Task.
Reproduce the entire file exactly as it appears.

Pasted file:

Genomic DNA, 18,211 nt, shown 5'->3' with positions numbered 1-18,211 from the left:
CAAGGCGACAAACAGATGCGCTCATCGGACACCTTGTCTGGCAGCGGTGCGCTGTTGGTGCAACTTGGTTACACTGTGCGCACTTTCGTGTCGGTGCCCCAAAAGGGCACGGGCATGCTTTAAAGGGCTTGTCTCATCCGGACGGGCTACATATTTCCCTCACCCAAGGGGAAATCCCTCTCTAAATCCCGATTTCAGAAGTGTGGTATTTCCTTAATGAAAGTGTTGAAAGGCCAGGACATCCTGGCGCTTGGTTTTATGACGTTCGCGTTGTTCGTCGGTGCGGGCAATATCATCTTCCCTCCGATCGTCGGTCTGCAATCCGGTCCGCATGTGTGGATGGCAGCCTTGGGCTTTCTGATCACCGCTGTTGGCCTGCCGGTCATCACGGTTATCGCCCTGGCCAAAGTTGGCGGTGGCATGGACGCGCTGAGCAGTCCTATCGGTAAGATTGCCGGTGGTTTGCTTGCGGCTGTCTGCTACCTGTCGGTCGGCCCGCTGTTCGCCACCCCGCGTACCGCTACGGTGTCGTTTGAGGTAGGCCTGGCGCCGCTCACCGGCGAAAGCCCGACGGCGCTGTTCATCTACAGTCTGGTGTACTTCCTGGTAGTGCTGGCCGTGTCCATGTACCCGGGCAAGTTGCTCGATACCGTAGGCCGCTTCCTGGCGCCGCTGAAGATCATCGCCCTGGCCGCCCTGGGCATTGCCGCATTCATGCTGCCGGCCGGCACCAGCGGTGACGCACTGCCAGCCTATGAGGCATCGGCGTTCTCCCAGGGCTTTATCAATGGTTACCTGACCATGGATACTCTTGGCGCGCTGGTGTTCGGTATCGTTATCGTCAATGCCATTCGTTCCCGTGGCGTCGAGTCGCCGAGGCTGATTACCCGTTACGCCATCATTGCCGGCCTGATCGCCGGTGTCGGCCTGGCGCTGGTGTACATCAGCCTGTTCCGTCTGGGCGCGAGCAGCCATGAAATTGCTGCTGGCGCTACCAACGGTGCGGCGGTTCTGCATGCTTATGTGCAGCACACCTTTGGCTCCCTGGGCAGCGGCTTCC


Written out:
Genomic DNA, 18,211 nt, shown 5'->3' with positions numbered 1-18,211 from the left:
CAAGGCGACAAACAGATGCGCTCATCGGACACCTTGTCTGGCAGCGGTGCGCTGTTGGTGCAACTTGGTTACACTGTGCGCACTTTCGTGTCGGTGCCCCAAAAGGGCACGGGCATGCTTTAAAGGGCTTGTCTCATCCGGACGGGCTACATATTTCCCTCACCCAAGGGGAAATCCCTCTCTAAATCCCGATTTCAGAAGTGTGGTATTTCCTTAATGAAAGTGTTGAAAGGCCAGGACATCCTGGCGCTTGGTTTTATGACGTTCGCGTTGTTCGTCGGTGCGGGCAATATCATCTTCCCTCCGATCGTCGGTCTGCAATCCGGTCCGCATGTGTGGATGGCAGCCTTGGGCTTTCTGATCACCGCTGTTGGCCTGCCGGTCATCACGGTTATCGCCCTGGCCAAAGTTGGCGGTGGCATGGACGCGCTGAGCAGTCCTATCGGTAAGATTGCCGGTGGTTTGCTTGCGGCTGTCTGCTACCTGTCGGTCGGCCCGCTGTTCGCCACCCCGCGTACCGCTACGGTGTCGTTTGAGGTAGGCCTGGCGCCGCTCACCGGCGAAAGCCCGACGGCGCTGTTCATCTACAGTCTGGTGTACTTCCTGGTAGTGCTGGCCGTGTCCATGTACCCGGGCAAGTTGCTCGATACCGTAGGCCGCTTCCTGGCGCCGCTGAAGATCATCGCCCTGGCCGCCCTGGGCATTGCCGCATTCATGCTGCCGGCCGGCACCAGCGGTGACGCACTGCCAGCCTATGAGGCATCGGCGTTCTCCCAGGGCTTTATCAATGGTTACCTGACCATGGATACTCTTGGCGCGCTGGTGTTCGGTATCGTTATCGTCAATGCCATTCGTTCCCGTGGCGTCGAGTCGCCGAGGCTGATTACCCGTTACGCCATCATTGCCGGCCTGATCGCCGGTGTCGGCCTGGCGCTGGTGTACATCAGCCTGTTCCGTCTGGGCGCGAGCAGCCATGAAATTGCTGCTGGCGCTACCAACGGTGCGGCGGTTCTGCATGCTTATGTGCAGCACACCTTTGGCTCCCTGGGCAGCGGCTTCC